by Katarina Floridia ‘14
Dewey Bozella had his first professional fight at the age of 52 against Larry Hopkins, who was half Bozella’s age. Bozella took it to Hopkins, beating him through the later rounds of the fight and winning by unanimous decision. He learned to fight—and says he was saved—in “The Death House,” the nickname for the room where prison electrocutions once took place at Sing Sing prison before it was converted into a boxing gym. Bozella, who had been convicted of murder, took his shot in the ring and became Sing Sing’s light heavyweight champion.
Boxing was Dewey’s thing. It gave him focus, discipline and a release from the tough side of prison life. Bozella spoke to a room full of students in Daniels Auditorium on March 28th. He shared his inspirational story of false imprisonment that made him fight 32 years for his freedom. Last year Bozella received the 2011 Arthur Ashe Award for Courage at The ESPY Awards on ESPN.
“I could have never had gone through what Dewey did. I don’t think anyone could have,” said Nichols College student Andrew Pfeffer after the event. “Imagine the amount of strength and determination one would need to even survive prison, not to mention the fight for his freedom.”
Bozella was prosecuted for the murder of a 92-year-old woman in 1977, although there was no evidence that would point to him. He was surprised he was convicted.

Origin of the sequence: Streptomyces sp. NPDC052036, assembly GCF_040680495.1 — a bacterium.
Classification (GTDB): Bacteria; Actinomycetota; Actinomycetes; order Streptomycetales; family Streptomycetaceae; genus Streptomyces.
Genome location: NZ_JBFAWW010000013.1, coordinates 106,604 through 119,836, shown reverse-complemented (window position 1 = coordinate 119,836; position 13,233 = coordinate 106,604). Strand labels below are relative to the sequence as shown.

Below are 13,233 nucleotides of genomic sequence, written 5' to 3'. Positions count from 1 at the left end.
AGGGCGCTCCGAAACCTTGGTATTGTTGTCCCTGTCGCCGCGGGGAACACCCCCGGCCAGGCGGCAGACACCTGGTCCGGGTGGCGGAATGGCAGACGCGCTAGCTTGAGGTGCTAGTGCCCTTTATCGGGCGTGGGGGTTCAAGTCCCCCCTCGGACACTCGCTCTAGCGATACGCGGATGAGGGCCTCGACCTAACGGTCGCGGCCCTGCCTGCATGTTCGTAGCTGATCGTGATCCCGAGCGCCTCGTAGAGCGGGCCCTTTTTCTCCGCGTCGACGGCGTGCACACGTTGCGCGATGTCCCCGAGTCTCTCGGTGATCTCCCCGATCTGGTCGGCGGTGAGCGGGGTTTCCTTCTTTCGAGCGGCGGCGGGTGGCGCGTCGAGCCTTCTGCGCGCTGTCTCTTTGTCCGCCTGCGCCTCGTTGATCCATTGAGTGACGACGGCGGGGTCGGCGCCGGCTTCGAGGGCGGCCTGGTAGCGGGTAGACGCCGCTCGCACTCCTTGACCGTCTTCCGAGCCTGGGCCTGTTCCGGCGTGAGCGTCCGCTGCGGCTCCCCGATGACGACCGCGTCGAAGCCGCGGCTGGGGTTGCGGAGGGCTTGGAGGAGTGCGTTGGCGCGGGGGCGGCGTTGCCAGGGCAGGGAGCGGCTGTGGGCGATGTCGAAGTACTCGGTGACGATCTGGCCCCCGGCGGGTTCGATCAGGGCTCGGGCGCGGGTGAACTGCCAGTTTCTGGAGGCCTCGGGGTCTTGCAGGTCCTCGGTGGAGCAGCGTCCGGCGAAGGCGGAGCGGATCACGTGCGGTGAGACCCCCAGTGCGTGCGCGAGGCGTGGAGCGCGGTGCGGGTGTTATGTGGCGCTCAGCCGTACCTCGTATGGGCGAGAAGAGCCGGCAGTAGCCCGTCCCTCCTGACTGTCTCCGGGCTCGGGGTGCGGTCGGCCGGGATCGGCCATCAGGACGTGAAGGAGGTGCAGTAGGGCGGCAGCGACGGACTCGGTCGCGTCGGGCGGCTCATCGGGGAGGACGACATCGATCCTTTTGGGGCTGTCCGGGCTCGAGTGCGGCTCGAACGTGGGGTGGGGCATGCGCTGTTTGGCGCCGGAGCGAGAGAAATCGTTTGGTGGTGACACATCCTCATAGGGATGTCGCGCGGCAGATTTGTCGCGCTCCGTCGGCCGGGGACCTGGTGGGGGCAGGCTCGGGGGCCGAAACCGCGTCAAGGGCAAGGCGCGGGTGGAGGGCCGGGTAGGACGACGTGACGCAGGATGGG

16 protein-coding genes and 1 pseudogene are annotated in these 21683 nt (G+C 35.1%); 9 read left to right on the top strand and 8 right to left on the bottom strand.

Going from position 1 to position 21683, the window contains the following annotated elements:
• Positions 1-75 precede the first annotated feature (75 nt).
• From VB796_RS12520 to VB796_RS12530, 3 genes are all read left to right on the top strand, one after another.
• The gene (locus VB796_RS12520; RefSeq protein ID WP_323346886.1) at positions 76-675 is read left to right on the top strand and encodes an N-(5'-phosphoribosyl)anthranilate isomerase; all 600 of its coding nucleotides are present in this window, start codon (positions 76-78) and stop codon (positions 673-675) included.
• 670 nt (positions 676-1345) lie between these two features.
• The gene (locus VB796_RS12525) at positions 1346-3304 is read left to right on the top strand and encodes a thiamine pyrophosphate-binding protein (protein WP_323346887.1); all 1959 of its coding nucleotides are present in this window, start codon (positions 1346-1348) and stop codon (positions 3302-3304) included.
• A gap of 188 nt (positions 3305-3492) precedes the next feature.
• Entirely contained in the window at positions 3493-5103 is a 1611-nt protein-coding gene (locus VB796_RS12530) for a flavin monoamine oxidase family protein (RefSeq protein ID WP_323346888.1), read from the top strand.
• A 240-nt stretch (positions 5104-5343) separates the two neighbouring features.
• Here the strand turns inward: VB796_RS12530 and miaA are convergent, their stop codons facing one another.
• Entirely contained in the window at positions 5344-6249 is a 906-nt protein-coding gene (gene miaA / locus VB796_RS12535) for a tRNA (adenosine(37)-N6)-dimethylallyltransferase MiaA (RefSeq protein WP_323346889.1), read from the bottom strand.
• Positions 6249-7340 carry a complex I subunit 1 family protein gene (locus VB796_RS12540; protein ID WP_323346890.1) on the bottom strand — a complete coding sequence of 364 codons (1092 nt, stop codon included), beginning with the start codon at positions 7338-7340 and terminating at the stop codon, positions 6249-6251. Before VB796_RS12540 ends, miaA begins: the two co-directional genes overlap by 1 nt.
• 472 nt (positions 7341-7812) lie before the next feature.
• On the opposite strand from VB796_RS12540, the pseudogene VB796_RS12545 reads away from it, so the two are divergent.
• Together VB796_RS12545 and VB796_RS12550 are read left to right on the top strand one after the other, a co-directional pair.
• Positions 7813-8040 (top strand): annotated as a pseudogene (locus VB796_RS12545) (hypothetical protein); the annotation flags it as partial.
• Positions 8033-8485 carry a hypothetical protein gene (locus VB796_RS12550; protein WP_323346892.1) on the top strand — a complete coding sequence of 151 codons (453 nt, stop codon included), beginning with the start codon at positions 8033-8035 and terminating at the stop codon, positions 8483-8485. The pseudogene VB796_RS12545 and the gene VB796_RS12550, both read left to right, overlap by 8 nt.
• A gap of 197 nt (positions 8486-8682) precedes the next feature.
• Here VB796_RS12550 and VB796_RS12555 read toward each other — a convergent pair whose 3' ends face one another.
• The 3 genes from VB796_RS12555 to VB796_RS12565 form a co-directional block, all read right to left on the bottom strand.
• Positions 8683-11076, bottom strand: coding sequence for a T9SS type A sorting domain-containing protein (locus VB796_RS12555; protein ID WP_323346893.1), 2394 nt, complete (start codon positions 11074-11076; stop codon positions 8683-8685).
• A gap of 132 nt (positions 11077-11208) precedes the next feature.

“I broke down and cried right there in the courtroom,” Bozella told the silent crowed of Nichols students. He also said that he acted like an “animal” the first year he was in prison. He then stopped smoking and gave up whatever other “bad things” he had stocked in his cell, including alcohol.
A Fight for Freedom
As he recreated the man he was before prison, Bozella began to write letters to anyone and everyone so he would be heard. While trying to start over, he joined the prison boxing club, where he began to find balance, discipline, focus, and sanity. It also made his time in prison go a little faster.
“I knew there was two ways I was going to get out of prison, either dead in a box on the outside or coming out how I am today,” he said.
Bozella wrote for years to the Innocence Project to get that organization to look into his case. The legal firm Wilmer Hale decided to take his case and tracked down the police officer who had arrested Dewey. The police officer had Dewey’s case file, in which one woman had admitted to the police that her father, and not Bozella, had committed the murder. After the new evidence came to light, Dewey Bozella became a free man.
After his first professional fight last year, Bozella said he was offered more fights. He responded that that would be his first and only professional fight. He plans instead to start the Dewey Bozella Foundation, which will fund a gym that he will run out of his hometown.
“His story was very inspirational,” said Nichols College student Eric Belix. “I want to do better in the future and learn from my mistakes and have no regrets because life is just too short.”
The words of wisdom Bozella wanted everyone in the audience to remember were, “Never let fear determine who you are,” for which he got a standing ovation.